However, Nintendo attempts to save the consent judgment by arguing that the findings of fact underlying the Cooper Judgment are sufficient to give the consent judgment collateral estoppel effect. As was shown above, however, those findings relate only to a copyright issue, not to the trademark issue on which Nintendo claims the consent judgment has collateral estoppel effect. As a result, Universal's and RKO's intent in settling their dispute cannot be determined with sufficient clarity to allow that settlement to have collateral estoppel effect. As the Supreme Court said in Lawlor, supra, "As the case reaches us, we are unable to tell whether the agreement of the parties was based on the merits or on some collateral consideration." For this reason, Nintendo's argument for summary judgment because of collateral estoppel is rejected.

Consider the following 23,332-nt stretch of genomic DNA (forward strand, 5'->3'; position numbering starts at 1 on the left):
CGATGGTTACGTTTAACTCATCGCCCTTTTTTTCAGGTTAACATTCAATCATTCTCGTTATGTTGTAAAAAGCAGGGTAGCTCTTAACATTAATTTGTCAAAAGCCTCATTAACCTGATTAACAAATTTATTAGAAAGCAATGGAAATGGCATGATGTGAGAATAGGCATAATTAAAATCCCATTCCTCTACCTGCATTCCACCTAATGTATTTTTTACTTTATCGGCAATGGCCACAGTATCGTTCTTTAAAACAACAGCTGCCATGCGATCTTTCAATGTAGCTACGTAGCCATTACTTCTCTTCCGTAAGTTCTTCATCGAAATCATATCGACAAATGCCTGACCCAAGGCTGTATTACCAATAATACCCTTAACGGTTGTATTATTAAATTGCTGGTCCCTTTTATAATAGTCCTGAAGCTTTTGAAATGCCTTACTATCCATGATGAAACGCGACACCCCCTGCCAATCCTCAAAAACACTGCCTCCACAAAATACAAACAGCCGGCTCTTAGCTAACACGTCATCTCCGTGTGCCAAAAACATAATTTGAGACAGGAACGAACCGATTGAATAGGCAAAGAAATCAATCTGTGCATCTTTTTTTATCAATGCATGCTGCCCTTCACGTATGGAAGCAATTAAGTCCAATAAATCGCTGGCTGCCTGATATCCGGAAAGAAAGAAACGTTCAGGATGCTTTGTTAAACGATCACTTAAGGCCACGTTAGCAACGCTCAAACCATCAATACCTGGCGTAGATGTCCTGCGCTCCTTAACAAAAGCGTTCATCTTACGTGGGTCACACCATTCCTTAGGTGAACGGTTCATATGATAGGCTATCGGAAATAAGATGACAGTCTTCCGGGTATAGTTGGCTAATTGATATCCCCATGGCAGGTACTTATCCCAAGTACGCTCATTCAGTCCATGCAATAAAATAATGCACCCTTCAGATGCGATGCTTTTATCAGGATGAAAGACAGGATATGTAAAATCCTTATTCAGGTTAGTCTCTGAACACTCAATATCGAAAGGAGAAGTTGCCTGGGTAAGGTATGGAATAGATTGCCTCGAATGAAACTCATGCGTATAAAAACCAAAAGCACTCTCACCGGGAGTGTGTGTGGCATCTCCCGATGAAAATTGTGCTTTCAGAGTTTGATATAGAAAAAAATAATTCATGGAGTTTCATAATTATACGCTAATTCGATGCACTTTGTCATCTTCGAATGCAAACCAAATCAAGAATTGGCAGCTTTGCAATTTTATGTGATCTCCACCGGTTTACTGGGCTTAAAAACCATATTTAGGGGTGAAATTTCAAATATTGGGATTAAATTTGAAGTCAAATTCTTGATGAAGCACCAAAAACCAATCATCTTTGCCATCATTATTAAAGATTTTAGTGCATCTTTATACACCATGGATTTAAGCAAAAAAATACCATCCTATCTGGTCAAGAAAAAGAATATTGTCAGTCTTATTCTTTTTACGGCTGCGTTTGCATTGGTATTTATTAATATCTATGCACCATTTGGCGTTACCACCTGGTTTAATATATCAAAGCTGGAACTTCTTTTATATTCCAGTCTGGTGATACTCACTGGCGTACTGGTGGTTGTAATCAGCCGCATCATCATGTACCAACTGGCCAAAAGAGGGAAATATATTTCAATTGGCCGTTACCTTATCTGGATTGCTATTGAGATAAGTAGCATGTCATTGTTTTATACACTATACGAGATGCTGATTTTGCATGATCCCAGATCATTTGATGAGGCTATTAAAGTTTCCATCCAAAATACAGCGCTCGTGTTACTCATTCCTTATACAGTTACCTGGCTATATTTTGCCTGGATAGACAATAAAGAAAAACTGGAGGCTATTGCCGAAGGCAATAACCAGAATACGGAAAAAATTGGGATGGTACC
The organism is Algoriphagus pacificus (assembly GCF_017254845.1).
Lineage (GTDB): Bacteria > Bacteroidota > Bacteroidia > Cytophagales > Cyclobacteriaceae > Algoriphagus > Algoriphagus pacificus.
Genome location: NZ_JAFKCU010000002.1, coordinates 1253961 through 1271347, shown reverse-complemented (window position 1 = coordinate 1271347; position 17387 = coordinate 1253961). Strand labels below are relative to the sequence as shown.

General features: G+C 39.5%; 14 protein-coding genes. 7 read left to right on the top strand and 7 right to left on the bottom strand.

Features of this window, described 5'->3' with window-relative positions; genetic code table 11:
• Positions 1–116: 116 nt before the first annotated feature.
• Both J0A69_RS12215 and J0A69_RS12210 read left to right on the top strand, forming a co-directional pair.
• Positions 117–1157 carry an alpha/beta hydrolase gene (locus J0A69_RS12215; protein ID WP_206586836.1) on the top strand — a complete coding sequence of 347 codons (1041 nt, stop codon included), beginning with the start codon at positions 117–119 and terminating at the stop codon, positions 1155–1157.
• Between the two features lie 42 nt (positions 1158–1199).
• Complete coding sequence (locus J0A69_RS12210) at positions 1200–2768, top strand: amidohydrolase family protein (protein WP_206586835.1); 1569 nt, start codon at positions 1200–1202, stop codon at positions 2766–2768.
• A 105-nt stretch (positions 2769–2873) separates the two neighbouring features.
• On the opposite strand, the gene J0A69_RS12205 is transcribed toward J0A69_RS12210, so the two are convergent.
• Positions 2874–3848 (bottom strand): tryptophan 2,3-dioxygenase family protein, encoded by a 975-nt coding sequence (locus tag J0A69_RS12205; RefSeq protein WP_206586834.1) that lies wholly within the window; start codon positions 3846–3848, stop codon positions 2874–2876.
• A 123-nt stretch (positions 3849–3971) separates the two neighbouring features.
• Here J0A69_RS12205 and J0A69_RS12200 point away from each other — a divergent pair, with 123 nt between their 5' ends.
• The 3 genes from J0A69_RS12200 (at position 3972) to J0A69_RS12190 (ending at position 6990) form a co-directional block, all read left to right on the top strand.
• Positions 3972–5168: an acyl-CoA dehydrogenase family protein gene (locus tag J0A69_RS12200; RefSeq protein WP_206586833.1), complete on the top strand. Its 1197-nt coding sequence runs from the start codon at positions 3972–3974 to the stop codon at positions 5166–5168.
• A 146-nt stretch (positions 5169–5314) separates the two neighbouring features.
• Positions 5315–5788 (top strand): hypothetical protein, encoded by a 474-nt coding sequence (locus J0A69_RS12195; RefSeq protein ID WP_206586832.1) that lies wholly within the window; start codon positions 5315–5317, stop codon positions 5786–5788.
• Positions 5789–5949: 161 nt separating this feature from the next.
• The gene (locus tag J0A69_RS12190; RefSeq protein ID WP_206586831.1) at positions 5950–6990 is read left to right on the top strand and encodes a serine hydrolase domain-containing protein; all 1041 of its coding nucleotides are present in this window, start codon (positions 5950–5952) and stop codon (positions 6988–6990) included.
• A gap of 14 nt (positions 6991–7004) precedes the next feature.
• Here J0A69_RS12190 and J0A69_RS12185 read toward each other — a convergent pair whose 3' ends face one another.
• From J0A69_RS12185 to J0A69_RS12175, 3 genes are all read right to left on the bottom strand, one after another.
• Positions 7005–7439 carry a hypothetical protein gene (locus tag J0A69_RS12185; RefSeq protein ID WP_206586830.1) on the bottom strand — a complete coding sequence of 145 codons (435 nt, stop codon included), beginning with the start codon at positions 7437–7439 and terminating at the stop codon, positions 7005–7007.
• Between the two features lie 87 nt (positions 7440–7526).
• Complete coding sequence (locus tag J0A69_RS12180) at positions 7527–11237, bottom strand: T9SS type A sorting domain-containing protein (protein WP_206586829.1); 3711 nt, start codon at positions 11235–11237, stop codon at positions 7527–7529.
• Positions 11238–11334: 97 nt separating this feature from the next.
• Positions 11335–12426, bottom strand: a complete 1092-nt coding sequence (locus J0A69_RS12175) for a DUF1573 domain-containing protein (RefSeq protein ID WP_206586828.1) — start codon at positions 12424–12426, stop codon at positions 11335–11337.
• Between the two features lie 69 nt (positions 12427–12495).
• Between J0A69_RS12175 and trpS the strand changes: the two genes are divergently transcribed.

As a related argument, Nintendo contends that Universal should be precluded from asserting trademark rights in King Kong by the doctrine of judicial estoppel, in which "a party may be precluded by a prior position taken in litigation from later adopting an inconsistent position in the course of a judicial proceeding." 1B Moore ¶ 0.405 at 765. Leaving aside the question of the vitality of this doctrine in this Circuit or elsewhere, the doctrine would not apply here in any case because the courts that have applied the doctrine have required that "success in the prior proceeding is clearly an essential element of judicial estoppel," Konstantinidis v. Chen, 626 F.2d 933, 939 (D.C. Cir. 1980) (citations omitted), and a "settlement neither requires nor implies any judicial endorsement of either party's claims or theories, and thus a settlement does not provide the prior success necessary for judicial estoppel." Id. (citations omitted). Accord, Edwards v. Aetna Life Insurance Co., 690 F.2d 595, 598-99 (6th Cir. 1982); City of Kingsport, Tenn. v. Steel and Roof Structure, Inc., 500 F.2d 617, 620 (6th Cir. 1974). See also Gottesman v. General Motors Corp., 222 F. Supp. 342, 344 (S.D.N.Y. 1963). Universal's dispute with RKO was settled. For this reason, the doctrine of judicial estoppel does not apply to this dispute.